A newly released study in The Journal of Nutrition reported that individual differences in baseline insulin dynamics predicted changes in body composition independent of weight loss. These findings may help to better understand the basis for weight regain in response to weight loss and “personalize nutrition” by identifying biological factors that influence individual response to weight loss diets.
Excess adiposity is associated with increased risk of weight-related mortality. However, current recommendations for obesity management often focus more on body weight with less attention given to body composition. Measures of body weight and body mass index (BMI; in kg/m2) do not discriminate between fat mass and lean mass. Individual differences in insulin dynamics may influence changes in body composition in response to energy restriction and subsequent weight loss. To better understand these dynamics, researcher David Ludwig (Harvard Medical School) and colleagues tested the hypothesis that insulin secretion predicts body composition changes in young and middle-aged adults with high BMI following major weight loss.
Using data from 2 large feeding trials, participants consumed calorie-restricted moderate-carbohydrate or very-low-carbohydrates diets to produce 12-18% weight loss in ~14 weeks or 10-14% in ~10 weeks, respectively. Insulin secretion and insulin resistance were measured at baseline. Body composition was determined at baseline and post-weight loss. Percentages of fat mass, lean mass, and trunk fat mass relative to total body weight were calculated.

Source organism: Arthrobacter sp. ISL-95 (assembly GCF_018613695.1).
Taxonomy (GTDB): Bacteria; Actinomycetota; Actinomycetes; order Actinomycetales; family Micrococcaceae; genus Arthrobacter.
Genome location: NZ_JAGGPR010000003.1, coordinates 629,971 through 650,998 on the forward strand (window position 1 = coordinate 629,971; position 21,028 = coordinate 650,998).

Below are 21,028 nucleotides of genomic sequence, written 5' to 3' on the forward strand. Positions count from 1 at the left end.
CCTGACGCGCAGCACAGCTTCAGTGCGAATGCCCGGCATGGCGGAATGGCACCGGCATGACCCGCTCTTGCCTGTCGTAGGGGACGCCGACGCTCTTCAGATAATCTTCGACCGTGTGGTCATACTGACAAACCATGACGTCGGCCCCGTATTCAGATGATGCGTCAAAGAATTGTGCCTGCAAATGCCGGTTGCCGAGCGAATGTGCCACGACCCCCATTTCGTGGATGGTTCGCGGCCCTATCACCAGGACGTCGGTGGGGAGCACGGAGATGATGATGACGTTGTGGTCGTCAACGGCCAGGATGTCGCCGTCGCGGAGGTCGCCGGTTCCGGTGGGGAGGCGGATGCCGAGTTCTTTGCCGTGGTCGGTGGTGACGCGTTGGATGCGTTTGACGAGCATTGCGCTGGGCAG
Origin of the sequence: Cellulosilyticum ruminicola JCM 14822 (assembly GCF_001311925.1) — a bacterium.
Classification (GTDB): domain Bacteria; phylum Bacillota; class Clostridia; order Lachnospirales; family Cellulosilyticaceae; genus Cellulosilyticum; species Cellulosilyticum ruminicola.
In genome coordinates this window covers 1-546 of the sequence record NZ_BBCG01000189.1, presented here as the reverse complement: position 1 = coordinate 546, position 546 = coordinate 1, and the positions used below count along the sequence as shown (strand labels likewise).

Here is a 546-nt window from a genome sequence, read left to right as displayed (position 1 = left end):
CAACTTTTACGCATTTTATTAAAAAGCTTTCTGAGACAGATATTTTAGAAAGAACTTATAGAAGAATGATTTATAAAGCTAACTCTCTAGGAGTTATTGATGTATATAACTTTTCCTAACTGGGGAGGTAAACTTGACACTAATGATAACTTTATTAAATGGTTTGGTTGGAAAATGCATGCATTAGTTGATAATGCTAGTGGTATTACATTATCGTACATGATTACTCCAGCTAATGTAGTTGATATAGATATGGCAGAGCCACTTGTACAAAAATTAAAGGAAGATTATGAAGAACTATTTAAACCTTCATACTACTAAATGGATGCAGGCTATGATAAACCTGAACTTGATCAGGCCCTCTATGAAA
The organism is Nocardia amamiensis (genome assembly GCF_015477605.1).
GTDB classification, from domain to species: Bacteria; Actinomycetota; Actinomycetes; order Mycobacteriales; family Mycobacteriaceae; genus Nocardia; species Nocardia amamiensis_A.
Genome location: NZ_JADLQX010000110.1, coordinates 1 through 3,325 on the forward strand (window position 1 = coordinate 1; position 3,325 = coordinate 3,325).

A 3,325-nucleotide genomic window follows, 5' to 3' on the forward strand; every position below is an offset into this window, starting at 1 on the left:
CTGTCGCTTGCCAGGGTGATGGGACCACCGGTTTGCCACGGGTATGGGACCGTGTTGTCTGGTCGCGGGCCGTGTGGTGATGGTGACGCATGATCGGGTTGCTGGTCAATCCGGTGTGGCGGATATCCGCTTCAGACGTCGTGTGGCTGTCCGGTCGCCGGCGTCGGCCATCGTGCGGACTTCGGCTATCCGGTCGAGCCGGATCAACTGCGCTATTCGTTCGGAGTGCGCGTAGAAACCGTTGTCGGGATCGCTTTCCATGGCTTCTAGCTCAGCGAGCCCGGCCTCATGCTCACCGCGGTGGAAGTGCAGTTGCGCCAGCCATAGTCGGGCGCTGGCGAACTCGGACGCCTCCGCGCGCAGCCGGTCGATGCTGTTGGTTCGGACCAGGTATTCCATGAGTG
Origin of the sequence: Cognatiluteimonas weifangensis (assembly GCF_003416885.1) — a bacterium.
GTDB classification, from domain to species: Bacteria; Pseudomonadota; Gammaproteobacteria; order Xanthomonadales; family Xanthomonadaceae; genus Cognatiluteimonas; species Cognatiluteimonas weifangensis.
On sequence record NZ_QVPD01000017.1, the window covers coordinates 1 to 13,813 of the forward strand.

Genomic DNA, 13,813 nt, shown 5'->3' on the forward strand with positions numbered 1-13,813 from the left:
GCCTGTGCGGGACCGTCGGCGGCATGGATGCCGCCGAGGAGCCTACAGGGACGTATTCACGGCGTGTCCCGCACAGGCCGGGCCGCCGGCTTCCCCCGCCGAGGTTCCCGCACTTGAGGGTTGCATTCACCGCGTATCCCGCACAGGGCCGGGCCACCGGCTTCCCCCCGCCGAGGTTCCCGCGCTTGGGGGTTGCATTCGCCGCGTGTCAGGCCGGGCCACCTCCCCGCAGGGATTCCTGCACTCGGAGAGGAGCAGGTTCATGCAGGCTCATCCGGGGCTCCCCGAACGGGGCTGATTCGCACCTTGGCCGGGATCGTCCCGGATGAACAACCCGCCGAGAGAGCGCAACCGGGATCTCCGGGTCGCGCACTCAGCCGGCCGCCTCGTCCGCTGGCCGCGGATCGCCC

Insulin secretion predicted adverse changes in body composition independent of total weight loss. Participants with higher insulin secretions lost less weight as fat mass, lost more weight as lean mass, and had greater central adiposity compared with those with lower insulin secretions. Similarly, adverse body composition changes were predicted by higher insulin resistance at baseline. These results suggest that baseline differences in insulin dynamics may influence changes in body composition independent of weight loss. Although future studies are needed to confirm these exploratory findings, a better understanding of the biological mechanisms influencing the composition of weight loss and basis for weight regain may help better characterize those that respond adversely to calorie restriction.
A companion editorial by Mads Hjorth and Arne Astrup (Healthy Weight Center Novo Nordisk Foundation Hellerup, Denmark) provides further insights of the significance of these novel findings and how a better understanding of insulin and glucose dynamics may help bring us closer to precision dietary management of obesity.
Julia M W Wong, Shui Yu, Clement Ma, Tapan Mehta, Stephanie L Dickinson, David B Allison, Steven B Heymsfield, Cara B Ebbeling, David S Ludwig, Stimulated Insulin Secretion Predicts Changes in Body Composition Following Weight Loss in Adults with High BMI, The Journal of Nutrition, Volume 152, Issue 3, March 2022, Pages 655–662, https://doi.org/10.1093/jn/nxab315.
Mads F Hjorth, Arne Astrup, Can Insulin and Glucose Dynamics Bring Us Closer to Precision Dietary Management of Obesity?, The Journal of Nutrition, Volume 152, Issue 3, March 2022, Pages 649–650, https://doi.org/10.1093/jn/nxac001.
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